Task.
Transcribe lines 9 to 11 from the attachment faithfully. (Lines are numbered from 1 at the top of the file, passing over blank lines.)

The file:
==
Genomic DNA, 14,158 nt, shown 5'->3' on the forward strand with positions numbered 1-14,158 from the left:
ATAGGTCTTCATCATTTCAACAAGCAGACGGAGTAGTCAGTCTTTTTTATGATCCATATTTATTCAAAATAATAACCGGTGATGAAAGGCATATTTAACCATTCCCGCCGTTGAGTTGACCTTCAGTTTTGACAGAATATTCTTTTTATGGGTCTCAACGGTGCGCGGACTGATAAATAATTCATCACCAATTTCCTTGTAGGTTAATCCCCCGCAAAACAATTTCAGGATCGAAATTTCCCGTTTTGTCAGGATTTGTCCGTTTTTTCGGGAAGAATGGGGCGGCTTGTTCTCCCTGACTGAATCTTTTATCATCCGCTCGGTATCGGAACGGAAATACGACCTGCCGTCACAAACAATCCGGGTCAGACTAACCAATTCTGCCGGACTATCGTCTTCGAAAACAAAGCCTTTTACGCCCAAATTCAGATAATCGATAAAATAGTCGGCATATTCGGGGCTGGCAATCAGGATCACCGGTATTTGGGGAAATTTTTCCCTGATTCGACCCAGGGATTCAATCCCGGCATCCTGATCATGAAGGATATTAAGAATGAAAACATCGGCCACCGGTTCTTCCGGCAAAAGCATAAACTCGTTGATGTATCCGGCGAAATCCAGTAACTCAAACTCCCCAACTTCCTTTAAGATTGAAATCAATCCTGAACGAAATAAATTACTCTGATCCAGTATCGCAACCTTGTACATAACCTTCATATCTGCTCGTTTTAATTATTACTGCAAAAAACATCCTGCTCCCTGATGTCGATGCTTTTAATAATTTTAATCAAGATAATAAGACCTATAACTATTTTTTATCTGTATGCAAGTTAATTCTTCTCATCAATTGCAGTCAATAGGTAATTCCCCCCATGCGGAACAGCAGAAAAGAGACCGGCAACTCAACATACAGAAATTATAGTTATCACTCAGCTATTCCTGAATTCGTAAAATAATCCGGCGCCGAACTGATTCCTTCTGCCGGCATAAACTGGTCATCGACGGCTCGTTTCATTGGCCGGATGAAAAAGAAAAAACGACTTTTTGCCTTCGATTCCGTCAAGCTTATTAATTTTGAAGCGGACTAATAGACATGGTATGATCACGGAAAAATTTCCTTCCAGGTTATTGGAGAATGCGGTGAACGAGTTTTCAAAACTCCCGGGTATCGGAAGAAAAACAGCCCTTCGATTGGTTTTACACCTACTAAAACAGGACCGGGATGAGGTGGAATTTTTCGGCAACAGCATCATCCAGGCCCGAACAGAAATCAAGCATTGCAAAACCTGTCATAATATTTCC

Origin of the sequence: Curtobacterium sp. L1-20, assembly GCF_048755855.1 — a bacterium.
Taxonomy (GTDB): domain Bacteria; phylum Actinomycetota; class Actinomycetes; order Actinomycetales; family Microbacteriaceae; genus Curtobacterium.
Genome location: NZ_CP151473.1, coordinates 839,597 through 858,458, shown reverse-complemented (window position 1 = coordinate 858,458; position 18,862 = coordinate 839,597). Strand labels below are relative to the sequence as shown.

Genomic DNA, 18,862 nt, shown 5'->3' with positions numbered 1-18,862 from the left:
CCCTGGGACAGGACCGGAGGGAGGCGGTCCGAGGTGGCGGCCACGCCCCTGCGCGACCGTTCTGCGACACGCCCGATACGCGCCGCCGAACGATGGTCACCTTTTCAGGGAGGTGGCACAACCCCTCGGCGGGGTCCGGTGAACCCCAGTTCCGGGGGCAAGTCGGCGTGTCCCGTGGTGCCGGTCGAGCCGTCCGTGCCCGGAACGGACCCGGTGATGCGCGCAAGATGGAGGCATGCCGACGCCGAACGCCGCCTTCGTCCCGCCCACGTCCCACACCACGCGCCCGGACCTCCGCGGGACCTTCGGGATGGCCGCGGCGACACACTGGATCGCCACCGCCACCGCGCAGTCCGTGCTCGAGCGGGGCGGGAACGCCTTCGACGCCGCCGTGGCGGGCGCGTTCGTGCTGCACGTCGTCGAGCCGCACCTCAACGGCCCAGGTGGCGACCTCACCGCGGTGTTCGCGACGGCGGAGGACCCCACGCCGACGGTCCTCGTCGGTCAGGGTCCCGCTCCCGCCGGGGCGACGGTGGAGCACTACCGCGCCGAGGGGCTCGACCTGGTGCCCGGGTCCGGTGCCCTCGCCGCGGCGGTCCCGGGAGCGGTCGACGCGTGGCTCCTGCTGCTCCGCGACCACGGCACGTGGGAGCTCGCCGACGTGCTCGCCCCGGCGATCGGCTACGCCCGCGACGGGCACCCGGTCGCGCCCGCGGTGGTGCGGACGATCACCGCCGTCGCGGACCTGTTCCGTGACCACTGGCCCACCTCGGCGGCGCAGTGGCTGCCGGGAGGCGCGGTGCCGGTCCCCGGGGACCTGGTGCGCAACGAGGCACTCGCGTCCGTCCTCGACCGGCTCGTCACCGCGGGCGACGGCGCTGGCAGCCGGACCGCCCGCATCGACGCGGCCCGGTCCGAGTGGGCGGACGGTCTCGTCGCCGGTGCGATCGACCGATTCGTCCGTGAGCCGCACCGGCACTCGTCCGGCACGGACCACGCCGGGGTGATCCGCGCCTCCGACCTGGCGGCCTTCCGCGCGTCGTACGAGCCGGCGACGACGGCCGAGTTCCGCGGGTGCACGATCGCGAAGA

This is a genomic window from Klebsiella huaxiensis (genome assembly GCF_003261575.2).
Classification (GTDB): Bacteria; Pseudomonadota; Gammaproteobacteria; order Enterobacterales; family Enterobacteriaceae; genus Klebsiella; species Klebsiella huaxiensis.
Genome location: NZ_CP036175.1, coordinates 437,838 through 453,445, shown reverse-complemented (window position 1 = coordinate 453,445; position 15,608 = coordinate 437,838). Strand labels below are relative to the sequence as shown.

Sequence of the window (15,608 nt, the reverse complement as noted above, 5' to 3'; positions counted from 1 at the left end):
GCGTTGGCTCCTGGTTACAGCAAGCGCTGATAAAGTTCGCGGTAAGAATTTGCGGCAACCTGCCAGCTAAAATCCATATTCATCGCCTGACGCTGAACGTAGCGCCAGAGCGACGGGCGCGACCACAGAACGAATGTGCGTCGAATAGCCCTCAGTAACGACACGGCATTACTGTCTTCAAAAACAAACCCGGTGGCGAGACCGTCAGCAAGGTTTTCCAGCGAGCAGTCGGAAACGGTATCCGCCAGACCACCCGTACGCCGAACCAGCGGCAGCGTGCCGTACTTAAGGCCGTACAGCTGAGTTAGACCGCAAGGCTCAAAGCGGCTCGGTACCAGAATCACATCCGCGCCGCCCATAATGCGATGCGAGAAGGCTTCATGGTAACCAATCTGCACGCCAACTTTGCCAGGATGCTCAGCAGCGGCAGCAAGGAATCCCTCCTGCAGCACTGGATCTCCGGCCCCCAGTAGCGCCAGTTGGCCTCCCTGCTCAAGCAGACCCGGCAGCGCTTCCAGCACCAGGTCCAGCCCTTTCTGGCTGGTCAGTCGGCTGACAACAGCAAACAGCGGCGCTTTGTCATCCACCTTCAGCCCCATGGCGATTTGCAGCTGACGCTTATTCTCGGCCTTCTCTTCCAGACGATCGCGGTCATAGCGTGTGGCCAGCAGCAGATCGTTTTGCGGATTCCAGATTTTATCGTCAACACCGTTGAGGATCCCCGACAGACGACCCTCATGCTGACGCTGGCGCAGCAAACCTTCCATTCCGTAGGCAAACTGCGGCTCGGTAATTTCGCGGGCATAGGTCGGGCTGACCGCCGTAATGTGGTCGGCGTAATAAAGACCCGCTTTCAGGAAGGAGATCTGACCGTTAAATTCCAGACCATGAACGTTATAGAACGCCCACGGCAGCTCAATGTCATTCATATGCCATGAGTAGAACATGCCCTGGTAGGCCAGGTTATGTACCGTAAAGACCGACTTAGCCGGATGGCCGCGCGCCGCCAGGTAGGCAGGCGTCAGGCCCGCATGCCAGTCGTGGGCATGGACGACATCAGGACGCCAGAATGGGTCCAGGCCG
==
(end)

Classification (GTDB): Bacteria; Pseudomonadota; Gammaproteobacteria; order Enterobacterales; family Enterobacteriaceae; genus Klebsiella; species Klebsiella huaxiensis.
Genome location: NZ_CP036175.1, coordinates 437,838 through 453,445, shown reverse-complemented (window position 1 = coordinate 453,445; position 15,608 = coordinate 437,838). Strand labels below are relative to the sequence as shown.

Sequence of the window (15,608 nt, the reverse complement as noted above, 5' to 3'; positions counted from 1 at the left end):